As legal texts that are developed through a collective institutional pro­cess involving experts in a field, Restatements undoubtedly remain invaluable legal sources for courts and lawyers. All the same, despite the Restatements’ fairly standardized form and substance today, courts rely on Restatements in very different ways. In one of the most common versions of reliance seen today, courts treat Restatement language as authoritative statements of law on their own or formally “adopt” Restatement sections as the law of their jurisdiction in their rea­soning. 30 For a fuller discussion, see infra section III.A. The anomalous nature of such judicial adoption and the constraining effect that it has on future courts’ discretion under the com­mon law are factors that are altogether ignored during such reliance. In this form of reliance, courts effectively outsource their lawmaking role un­der the common law to Restatement text, analogous to what they would do with an actual statutory text.

A second (and more benign) form involves courts relying on Restatements as secondary sources and thus according them no more than persuasive value. Here, courts use Restatements to support their descrip­tive statements of the law that are independently derived from elsewhere. 31 See infra section III.B. In between the two forms is a third mode of reliance wherein courts look to Restatements for their reporters’ efforts to choose between conflicting lines of decisional law. In such reliance, courts either unpack a Restatement’s choice to focus on its rationale or instead accept the choice as worthy of reliance on its own without any additional scrutiny. 32 See infra section III.C. While the former treats Restatements as secondary sources, the latter outsources the normative nature of the choice back to the Restatement reporters.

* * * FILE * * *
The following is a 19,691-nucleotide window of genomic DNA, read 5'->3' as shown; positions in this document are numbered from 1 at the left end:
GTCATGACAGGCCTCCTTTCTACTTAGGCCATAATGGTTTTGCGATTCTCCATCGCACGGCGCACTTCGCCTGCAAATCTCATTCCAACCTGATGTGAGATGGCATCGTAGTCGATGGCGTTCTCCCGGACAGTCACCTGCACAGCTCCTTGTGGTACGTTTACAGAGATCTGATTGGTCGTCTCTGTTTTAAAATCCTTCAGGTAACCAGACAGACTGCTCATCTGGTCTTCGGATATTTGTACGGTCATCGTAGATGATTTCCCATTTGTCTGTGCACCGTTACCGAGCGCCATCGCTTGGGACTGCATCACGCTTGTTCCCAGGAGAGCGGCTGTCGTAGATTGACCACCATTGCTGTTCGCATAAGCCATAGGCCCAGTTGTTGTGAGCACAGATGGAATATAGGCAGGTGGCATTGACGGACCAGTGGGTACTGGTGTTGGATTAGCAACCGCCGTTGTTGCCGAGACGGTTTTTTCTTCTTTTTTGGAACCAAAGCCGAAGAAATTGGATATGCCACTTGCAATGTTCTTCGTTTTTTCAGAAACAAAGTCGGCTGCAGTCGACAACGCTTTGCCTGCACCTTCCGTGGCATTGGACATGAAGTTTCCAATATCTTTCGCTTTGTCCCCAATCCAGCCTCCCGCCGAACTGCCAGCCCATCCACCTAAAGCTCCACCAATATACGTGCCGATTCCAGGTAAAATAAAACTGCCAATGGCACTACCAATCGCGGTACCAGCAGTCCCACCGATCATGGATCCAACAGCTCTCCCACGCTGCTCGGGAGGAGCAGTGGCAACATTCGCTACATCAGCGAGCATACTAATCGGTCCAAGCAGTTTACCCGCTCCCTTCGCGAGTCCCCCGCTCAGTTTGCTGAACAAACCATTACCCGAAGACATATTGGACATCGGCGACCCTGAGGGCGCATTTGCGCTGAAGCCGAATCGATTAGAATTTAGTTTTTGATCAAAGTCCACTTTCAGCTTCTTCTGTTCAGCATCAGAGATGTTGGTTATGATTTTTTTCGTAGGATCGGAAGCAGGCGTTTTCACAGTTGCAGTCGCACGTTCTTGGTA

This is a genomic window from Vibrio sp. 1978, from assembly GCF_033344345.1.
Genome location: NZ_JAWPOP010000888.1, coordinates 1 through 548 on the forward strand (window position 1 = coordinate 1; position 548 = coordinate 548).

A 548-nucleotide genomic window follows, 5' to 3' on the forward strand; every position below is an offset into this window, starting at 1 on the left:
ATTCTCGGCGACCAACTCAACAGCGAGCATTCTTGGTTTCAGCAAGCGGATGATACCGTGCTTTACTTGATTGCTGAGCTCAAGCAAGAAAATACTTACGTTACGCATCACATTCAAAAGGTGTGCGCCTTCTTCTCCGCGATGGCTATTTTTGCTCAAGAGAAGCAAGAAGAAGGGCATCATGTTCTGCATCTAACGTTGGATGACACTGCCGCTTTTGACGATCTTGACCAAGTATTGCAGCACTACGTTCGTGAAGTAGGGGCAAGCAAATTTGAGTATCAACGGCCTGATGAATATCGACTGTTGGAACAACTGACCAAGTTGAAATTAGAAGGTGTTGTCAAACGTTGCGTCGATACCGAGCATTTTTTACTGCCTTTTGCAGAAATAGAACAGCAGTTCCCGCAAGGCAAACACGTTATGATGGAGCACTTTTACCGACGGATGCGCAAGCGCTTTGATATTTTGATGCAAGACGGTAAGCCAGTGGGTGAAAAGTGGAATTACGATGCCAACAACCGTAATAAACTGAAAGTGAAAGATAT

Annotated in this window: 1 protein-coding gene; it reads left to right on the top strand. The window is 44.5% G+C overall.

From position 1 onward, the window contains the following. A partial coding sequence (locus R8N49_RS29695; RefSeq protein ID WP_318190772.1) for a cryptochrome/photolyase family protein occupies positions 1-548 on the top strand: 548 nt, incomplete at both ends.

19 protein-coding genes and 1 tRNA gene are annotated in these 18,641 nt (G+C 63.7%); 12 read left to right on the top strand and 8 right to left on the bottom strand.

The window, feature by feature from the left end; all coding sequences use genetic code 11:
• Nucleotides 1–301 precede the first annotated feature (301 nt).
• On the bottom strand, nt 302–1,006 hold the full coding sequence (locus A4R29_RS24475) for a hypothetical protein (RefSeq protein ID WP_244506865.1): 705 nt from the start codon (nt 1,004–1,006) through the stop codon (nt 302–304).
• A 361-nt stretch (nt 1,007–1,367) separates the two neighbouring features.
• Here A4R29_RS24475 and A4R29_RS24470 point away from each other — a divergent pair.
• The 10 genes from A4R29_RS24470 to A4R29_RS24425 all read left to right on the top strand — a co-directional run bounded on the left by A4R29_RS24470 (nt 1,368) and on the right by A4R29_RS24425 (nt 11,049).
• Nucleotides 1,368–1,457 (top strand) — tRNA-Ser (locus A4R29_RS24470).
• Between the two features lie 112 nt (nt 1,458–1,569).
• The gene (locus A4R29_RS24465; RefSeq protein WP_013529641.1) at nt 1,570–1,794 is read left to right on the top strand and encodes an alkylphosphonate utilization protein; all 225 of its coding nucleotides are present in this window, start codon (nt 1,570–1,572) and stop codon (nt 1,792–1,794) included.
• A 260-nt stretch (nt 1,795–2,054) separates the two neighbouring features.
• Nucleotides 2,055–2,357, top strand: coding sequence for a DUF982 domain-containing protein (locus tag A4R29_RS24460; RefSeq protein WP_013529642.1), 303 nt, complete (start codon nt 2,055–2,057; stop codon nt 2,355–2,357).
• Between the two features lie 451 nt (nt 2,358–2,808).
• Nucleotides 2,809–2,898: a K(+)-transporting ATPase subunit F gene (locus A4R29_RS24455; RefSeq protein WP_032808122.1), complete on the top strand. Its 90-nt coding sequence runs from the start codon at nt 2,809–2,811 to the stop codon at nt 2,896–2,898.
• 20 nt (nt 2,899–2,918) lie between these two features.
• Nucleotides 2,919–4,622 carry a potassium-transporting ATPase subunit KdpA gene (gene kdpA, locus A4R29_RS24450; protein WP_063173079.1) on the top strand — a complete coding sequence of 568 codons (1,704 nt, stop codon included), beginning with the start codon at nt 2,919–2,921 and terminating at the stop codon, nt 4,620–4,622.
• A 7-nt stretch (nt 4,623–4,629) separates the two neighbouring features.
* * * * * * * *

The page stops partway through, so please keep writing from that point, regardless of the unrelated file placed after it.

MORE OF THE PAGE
Rarely if ever, though, do courts specify the form of reliance that they are placing on Restatements, often equivocating instead on the issue. Later courts then routinely misconstrue the nature and scope of a prior court’s reliance on a Restatement in its reasoning, compounding the effect of the initial equivocation. When a court’s form of reliance on a source and its accompanying process interpreting that source lack sufficient transpar­ency, it risks undermining the legitimacy and credibility not just of the source at issue but also of the very court engaged in the reliance and in­terpretation. Indeed, much of the controversy surrounding courts’ modern use of Restatements stems from their failure to develop a coher­ent approach for their reliance. At the root of Justice Scalia’s observation that modern Restatements “are of questionable value and must be used with caution” 33 Kansas v. Nebraska, 574 U.S. 445, 475 (2015) (Scalia, J., concurring in part and dissenting in part). was the implicit concern that courts were inconsistent and unclear about how and when to interpret and rely on Restatement provi­sions as part of their reasoning.